If you’re down and confusedStephen Stills, Love The One You’re With
And you don’t remember who you’re talking to
Concentration slip away
Because your baby is so far away
Well there’s a rose in a fisted glove
And the eagle flies with the dove
And if you can’t be with the one you love, honey
Love the one you’re with
I always thought this was a pretty pessimistic song. I wasn’t sure you should settle for the ‘girl right next to you’ just because the person you thought was the love of your life had kicked you to the kerb. It didn’t seem right. Surely you should hold out for True Love, particularly if what Sonny said in A Bronx Tale was true and you got three ‘great ones’ (I’m still trying to get over the rise of central locking and its detrimental effect on The Door Test, but I digress).
But what’s this got to do with education? I’m glad you asked.
Since the idea that schools were going to close over the coronavirus pandemic started to crystallise, there has been an urgency to enable remote learning through digital tools. Now, I’ve been part of an iPad rollout previously (and am currently about to be sucked into the middle of another one). They were meticulously planned months in advance and were phased in gradually after the infrastructure had been installed and rigorously tested. And it was still a really challenging task, with many unseen pitfalls.
That is, of course, not the situation we currently find ourselves in; trying to piece together in days what would ordinarily take months or possibly years to plan.
To further complicate issues, many digital providers (for a number of reasons) have been making their products available to educators for free. And some of these products seem really, really good – they might even be sector leading. A Great One possibly.
But I shudder when I hear people are jumping onboard with these without doing their ‘due diligence’. Every platform can bring its own issues, and whilst you may be happy to accept these (or happy to ignore these!) from a personal point of view it is a whole different ball game when you are accessing them on a professional basis, especially where parents or pupils might be involved.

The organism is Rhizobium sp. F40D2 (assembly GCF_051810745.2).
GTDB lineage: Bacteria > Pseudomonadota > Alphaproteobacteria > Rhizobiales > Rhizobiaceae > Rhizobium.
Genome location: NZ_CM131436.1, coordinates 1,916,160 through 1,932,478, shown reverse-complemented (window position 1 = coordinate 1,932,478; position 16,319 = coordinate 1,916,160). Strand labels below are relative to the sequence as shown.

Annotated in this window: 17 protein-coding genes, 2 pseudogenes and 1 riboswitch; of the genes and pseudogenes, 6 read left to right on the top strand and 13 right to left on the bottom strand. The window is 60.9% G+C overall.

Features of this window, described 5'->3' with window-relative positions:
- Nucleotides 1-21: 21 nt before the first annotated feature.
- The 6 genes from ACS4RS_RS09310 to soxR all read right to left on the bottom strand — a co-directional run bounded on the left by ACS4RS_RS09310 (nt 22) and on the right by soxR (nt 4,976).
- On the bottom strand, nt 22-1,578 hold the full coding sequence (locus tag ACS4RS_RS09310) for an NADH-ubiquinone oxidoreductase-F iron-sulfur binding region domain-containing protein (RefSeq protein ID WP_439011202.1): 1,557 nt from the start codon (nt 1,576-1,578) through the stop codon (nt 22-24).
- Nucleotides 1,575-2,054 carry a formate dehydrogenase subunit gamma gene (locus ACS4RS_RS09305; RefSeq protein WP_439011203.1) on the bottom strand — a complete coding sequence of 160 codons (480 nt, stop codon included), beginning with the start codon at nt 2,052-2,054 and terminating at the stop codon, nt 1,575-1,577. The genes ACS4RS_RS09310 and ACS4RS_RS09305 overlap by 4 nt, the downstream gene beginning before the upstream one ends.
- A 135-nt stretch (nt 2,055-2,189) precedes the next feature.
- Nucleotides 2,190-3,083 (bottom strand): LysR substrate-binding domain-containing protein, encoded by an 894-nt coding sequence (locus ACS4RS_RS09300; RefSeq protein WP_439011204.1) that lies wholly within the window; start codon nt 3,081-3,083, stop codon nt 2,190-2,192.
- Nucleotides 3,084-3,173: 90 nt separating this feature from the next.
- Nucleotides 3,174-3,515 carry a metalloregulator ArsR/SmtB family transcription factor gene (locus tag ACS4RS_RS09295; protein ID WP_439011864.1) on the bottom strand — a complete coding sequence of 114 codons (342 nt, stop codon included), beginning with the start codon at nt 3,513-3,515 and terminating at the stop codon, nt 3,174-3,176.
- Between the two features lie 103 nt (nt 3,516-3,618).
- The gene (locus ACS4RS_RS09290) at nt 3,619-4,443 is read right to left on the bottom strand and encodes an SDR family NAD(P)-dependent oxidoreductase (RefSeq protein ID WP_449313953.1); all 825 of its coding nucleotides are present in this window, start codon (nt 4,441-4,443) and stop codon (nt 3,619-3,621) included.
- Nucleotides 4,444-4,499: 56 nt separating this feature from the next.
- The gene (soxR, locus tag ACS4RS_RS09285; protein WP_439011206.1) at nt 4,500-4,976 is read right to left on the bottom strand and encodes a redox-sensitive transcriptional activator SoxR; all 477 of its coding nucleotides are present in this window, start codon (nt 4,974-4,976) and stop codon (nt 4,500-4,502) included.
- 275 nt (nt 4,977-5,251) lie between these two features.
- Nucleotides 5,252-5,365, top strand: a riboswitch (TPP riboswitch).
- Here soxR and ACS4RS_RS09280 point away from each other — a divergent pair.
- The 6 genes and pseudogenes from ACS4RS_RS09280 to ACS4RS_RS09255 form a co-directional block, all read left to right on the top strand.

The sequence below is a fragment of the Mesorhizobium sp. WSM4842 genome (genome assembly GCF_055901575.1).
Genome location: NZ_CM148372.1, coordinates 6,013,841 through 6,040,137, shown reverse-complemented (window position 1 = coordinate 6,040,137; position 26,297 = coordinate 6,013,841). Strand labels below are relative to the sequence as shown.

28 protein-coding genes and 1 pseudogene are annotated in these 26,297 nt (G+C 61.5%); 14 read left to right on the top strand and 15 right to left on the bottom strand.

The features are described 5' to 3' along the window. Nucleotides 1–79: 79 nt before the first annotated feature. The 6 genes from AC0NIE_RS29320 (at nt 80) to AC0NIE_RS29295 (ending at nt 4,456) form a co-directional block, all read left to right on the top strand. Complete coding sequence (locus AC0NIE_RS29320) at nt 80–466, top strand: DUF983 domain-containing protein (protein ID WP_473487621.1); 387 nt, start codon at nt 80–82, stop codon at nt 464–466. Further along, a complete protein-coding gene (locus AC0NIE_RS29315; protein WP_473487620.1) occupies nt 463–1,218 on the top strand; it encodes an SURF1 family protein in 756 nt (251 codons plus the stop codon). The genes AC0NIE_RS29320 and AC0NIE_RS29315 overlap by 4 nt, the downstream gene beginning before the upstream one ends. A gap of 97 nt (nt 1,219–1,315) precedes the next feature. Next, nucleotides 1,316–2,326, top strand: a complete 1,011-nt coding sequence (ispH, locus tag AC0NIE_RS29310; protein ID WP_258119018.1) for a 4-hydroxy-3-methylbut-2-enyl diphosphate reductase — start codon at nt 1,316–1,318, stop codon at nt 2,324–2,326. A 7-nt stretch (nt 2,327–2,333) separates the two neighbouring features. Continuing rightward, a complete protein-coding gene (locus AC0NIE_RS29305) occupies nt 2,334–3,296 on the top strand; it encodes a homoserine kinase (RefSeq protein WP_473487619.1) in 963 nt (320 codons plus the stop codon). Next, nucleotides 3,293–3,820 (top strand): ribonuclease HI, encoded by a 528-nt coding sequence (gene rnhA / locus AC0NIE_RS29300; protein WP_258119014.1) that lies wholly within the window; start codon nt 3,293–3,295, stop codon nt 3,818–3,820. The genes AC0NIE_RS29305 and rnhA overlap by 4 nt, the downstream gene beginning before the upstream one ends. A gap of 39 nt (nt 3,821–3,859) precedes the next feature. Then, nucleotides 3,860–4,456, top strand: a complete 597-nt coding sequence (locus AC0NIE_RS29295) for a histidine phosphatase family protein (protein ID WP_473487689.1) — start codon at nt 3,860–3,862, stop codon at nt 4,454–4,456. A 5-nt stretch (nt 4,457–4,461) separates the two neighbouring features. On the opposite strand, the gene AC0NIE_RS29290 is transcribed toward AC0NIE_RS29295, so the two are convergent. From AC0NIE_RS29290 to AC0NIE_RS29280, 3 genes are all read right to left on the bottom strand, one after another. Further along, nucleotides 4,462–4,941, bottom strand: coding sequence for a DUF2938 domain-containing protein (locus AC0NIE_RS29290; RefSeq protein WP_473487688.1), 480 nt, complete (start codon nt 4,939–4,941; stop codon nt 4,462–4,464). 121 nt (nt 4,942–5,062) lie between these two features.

Take WhatsApp as an example. Like many of you, I have it on my phone and it’s great. Keeps me and my pals who are spread all over the country connected, helps with sharing ‘Kodak’ moments with our families and it’s all very instant, easy and intuitive. So I can understand when you need to communicate quickly with a large group of employees or colleagues and you have access to all their mobile numbers that it’s a tempting choice to fire up a WhatsApp group and get texting. I’ve been added to a couple of groups like this over the years and whilst personally I am quite relaxed about it from a privacy/information security/safeguarding point of view it absolutely makes me shudder.
Sure, those people may all have individually shared their numbers with you and are happy to do so, but have they given you the okay to share it with everyone else in the group? Maybe there are people in that group who have some kind of conflict going on – are you sure you want to facilitate them having access to each other’s phone numbers? Or maybe there’s someone on there who has been fending off the romantic advances from someone else, and you’ve just handed out their numbers to each other. Doesn’t sound great, does it?
Plus, it’s Facebook who own this, and they don’t have the greatest record on privacy. Are you sure you want to expose the (private) business of your school to them? Me and my son were talking to my sister over WhatsApp about the story “You’re Called What?” (great story, by the way. Look it up) and one of the characters referenced is a Blue Footed Booby. Two minutes after the call ended, my sister tagged me in a screen grab of a post Facebook had just recommended for her all about – can you guess?
That may be a trivial example, but think of opening up your (private) school communications to that level of data-scraping?